Therefore, with this post, I am announcing the Bot Book of the Month Club. Now and then I’ll post here about the Topic Du Month, and what titles are being bought and shared to delve into that subject.  When I post about the non-fiction seed of the month’s fiction reading, YOU are invited to contribute fiction reading suggestions that you think fit the theme.  Please do be sure to let me and other readers here know why you think the fiction work is relevant. I’m hoping for something that goes beyond just, “Story x takes place in that time/place.”  Why is that work  especially interesting?  Why should we look at this one book as a notable elaboration upon our non-fiction topic?

I’m curious to know what you might recommend.

With that in mind, then, here’s the non-fiction book for this month. Let me know what fiction you think would be suitable companion reading to this. Later, after I’ve made some selections, I’ll share my own choices and the rationale why. I’m limited to 3 fiction works to every 1 non-fiction for the Bot-book-supply-plan, but trust me that intriguing titles readers post about here are very likely to be purchased and read by myself, at the very least, and possibly The Great Botkins as well. 🙂

The Book this Month

Survivors of Atlantis: Their Impact on World Culture

Survivors of Atlantis - JosephThere is a lot of fluff written about Atlantis. There is also a lot of esoterica on the subject. I don’t dismiss that out of hand – I have my own experiences with esoterica, when it comes to that – but for someone interested in a contemporary factual treatment of Atlantis, Survivors of Atlantis is of particular interest.

This book makes an argument for the existence and global impact of Atlantis by comparing various cultural influences on widely scattered continents that seem to come from a single trans-continental source in prehistory.  In making this case he cites the work of various archaeologists who are respected as legitimate scientists in their fields.  The book gets generally good reviews from Amazon readers for its marshaling of facts, and stands out to me because one of Bot’s abiding areas of interest is archaeology.  Hence this pick for our Book of the Month club.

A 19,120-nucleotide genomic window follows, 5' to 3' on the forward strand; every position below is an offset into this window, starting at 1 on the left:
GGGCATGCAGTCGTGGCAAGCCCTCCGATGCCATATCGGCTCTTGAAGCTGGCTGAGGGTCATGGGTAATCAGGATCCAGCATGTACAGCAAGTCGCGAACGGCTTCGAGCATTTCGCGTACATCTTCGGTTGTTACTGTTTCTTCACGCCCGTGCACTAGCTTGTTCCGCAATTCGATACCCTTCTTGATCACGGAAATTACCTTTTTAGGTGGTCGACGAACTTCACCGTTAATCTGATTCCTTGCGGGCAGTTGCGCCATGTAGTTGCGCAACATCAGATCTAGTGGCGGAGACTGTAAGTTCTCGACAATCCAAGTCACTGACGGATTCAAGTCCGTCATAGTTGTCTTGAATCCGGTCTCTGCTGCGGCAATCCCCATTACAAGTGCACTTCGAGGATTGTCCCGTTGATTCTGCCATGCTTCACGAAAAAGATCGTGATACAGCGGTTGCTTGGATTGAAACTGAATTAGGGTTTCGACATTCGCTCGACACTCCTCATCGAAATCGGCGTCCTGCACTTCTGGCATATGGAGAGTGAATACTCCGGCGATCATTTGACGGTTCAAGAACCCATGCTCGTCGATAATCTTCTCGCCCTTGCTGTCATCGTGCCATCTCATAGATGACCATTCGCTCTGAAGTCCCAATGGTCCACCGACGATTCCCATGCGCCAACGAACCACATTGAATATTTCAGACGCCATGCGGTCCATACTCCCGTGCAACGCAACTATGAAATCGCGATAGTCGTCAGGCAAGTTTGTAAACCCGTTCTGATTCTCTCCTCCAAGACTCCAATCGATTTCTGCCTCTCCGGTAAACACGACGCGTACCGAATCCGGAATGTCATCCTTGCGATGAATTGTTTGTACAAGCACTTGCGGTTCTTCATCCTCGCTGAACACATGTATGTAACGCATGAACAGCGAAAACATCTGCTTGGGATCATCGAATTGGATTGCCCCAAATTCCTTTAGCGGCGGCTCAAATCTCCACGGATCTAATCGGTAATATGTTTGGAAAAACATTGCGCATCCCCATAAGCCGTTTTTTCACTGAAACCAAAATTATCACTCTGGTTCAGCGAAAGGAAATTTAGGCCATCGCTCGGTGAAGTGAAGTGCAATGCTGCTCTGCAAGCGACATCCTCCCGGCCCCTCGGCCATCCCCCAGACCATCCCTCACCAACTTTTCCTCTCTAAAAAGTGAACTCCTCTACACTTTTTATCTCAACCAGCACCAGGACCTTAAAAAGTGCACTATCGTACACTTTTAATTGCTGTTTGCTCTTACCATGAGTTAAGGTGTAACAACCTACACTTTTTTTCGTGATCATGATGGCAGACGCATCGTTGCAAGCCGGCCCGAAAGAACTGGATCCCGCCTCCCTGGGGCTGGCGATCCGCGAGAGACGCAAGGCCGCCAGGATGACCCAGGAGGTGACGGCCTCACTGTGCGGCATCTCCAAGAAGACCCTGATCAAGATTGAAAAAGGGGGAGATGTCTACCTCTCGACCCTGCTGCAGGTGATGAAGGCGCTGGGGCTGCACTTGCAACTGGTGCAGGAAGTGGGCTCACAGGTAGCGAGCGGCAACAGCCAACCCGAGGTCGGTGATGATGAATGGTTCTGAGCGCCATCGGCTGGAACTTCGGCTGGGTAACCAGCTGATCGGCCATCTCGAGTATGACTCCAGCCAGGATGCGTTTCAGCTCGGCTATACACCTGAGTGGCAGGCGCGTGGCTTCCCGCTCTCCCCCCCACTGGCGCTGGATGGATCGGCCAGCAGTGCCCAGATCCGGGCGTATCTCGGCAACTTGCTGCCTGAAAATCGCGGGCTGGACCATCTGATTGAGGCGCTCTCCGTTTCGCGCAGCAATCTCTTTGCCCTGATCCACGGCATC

Survivors gets generally good reviews from Amazon readers, who especially like how author Frank Joseph uses archaeologist-collected evidence to make his points. In the News from the Weird corner, Joseph himself is, shall we say, a colorful character, notorious, even, for some of his past doings. I don’t want to get into that history too much here in a book description: at one point in his later life, Joseph seems to have turned a corner with his awareness and his personal activities, and since then has devoted his time and energy to things like his research about Atlantis.  If you are mucho curioso about the author, Google is your friend. Personally, I’m willing to let a work stand on its own two feet, and in this case there is much that is thought-provoking and well-grounded scientifically in this book.

But this is just the appetizer.  It sets the stage for our flights of the imagination in narrative tales yet to come. Do you have any stories in mind that take place in Atlantis, or are about that lost continent? Leave your reading suggestions (and reasoning why!) in the comments.